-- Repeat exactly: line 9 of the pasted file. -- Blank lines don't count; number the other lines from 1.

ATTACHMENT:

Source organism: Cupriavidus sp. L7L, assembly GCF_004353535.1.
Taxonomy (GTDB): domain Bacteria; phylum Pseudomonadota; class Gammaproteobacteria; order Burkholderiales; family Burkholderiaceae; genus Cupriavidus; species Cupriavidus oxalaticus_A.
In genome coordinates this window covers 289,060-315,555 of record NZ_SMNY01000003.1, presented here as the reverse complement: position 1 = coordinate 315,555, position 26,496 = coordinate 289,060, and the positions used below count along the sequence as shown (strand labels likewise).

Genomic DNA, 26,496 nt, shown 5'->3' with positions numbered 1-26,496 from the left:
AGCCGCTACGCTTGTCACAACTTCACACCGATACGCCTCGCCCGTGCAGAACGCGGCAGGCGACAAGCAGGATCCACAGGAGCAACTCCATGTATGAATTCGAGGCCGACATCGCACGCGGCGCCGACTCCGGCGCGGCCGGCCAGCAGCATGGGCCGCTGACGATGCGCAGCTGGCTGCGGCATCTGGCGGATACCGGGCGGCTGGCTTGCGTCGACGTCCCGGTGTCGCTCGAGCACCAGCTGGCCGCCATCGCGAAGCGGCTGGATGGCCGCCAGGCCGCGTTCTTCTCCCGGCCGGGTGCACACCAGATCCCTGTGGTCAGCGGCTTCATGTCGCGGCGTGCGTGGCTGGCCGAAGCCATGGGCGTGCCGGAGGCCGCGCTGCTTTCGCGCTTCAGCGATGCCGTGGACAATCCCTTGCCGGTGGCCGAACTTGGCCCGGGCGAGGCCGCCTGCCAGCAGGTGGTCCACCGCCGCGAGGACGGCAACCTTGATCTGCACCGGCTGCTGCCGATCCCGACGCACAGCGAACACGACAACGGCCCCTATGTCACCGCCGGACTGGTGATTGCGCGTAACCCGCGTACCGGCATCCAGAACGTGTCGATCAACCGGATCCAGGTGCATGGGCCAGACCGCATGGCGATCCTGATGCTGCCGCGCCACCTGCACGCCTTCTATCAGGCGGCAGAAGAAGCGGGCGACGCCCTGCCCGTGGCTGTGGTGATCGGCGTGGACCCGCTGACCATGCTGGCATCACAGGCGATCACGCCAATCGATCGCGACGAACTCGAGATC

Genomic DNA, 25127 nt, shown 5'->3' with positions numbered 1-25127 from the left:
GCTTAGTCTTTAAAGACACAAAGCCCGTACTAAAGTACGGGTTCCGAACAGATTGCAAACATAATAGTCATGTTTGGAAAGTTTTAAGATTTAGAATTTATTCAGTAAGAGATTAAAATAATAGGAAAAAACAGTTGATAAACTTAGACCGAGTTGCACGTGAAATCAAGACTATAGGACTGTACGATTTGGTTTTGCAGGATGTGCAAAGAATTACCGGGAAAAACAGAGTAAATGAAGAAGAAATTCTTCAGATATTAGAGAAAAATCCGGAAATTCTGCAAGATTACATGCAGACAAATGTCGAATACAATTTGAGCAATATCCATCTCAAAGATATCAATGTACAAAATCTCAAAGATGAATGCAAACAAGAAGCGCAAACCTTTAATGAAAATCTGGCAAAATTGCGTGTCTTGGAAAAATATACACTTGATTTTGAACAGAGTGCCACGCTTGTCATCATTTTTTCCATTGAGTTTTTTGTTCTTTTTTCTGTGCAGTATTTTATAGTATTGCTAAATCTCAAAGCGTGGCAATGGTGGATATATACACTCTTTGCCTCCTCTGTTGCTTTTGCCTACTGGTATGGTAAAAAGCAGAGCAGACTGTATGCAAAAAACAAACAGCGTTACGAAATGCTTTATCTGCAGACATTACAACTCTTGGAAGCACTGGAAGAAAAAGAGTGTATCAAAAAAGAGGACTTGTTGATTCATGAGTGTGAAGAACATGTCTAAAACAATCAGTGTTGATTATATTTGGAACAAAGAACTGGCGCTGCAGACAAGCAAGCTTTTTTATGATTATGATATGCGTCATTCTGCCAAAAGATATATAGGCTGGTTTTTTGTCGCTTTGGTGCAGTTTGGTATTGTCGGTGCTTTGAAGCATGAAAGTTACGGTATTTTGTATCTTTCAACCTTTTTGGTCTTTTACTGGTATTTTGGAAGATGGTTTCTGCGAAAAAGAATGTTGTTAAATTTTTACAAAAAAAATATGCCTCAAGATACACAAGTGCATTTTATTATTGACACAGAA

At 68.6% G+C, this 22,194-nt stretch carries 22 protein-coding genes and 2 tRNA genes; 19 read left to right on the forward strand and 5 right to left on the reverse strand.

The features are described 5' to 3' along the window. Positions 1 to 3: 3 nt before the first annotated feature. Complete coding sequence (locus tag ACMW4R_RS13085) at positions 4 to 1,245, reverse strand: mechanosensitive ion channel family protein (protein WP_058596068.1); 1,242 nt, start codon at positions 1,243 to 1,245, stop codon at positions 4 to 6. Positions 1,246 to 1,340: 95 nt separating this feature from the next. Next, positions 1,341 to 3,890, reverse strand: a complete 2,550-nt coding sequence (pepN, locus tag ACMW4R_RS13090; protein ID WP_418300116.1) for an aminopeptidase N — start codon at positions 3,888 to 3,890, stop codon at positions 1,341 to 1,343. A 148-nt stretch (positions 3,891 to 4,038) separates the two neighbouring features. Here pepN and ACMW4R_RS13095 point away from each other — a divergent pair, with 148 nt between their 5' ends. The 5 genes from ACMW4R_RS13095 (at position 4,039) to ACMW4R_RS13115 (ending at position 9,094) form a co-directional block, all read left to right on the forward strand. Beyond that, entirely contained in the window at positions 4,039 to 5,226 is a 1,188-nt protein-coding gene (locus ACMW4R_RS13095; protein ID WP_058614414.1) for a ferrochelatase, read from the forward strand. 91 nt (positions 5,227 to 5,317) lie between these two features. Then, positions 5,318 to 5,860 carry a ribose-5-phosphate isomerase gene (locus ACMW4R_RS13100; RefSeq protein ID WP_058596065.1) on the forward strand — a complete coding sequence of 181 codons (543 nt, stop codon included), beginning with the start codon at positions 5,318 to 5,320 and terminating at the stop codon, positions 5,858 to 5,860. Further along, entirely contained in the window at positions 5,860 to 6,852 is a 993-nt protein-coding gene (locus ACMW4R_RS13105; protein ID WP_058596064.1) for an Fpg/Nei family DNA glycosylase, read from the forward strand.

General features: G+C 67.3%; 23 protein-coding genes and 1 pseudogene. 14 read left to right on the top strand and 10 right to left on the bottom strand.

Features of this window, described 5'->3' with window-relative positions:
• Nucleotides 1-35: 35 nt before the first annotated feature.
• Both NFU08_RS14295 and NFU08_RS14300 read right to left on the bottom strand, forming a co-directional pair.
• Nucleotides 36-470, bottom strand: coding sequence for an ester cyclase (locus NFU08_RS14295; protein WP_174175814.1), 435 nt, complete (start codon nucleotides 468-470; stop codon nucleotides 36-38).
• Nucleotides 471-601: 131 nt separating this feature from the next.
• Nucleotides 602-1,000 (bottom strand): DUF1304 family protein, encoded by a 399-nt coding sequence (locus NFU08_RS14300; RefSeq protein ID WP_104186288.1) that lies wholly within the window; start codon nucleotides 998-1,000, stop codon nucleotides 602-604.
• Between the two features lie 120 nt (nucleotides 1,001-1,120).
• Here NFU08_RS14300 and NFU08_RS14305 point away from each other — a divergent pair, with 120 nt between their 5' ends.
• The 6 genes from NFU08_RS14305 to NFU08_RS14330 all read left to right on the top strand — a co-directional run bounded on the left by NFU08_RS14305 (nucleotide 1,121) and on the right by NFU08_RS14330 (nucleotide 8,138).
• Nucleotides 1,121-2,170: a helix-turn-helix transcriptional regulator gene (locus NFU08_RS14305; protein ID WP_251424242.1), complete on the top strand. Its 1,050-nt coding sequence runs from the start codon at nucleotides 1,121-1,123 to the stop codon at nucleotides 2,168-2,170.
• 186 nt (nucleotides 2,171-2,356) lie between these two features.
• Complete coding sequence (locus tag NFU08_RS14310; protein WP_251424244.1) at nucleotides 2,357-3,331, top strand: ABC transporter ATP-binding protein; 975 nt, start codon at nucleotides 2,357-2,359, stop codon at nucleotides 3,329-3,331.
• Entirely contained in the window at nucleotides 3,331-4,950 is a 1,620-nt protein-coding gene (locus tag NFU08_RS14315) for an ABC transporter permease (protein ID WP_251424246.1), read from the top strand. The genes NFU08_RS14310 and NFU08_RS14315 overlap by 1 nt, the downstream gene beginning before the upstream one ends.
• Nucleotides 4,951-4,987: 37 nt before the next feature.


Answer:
The features are described 5' to 3' along the window. Positions 1 to 3: 3 nt before the first annotated feature. Complete coding sequence (locus tag ACMW4R_RS13085) at positions 4 to 1,245, reverse strand: mechanosensitive ion channel family protein (protein WP_058596068.1); 1,242 nt, start codon at positions 1,243 to 1,245, stop codon at positions 4 to 6. Positions 1,246 to 1,340: 95 nt separating this feature from the next. Next, positions 1,341 to 3,890, reverse strand: a complete 2,550-nt coding sequence (pepN, locus tag ACMW4R_RS13090; protein ID WP_418300116.1) for an aminopeptidase N — start codon at positions 3,888 to 3,890, stop codon at positions 1,341 to 1,343. A 148-nt stretch (positions 3,891 to 4,038) separates the two neighbouring features. Here pepN and ACMW4R_RS13095 point away from each other — a divergent pair, with 148 nt between their 5' ends. The 5 genes from ACMW4R_RS13095 (at position 4,039) to ACMW4R_RS13115 (ending at position 9,094) form a co-directional block, all read left to right on the forward strand. Beyond that, entirely contained in the window at positions 4,039 to 5,226 is a 1,188-nt protein-coding gene (locus ACMW4R_RS13095; protein ID WP_058614414.1) for a ferrochelatase, read from the forward strand. 91 nt (positions 5,227 to 5,317) lie between these two features. Then, positions 5,318 to 5,860 carry a ribose-5-phosphate isomerase gene (locus ACMW4R_RS13100; RefSeq protein ID WP_058596065.1) on the forward strand — a complete coding sequence of 181 codons (543 nt, stop codon included), beginning with the start codon at positions 5,318 to 5,320 and terminating at the stop codon, positions 5,858 to 5,860. Further along, entirely contained in the window at positions 5,860 to 6,852 is a 993-nt protein-coding gene (locus ACMW4R_RS13105; protein ID WP_058596064.1) for an Fpg/Nei family DNA glycosylase, read from the forward strand.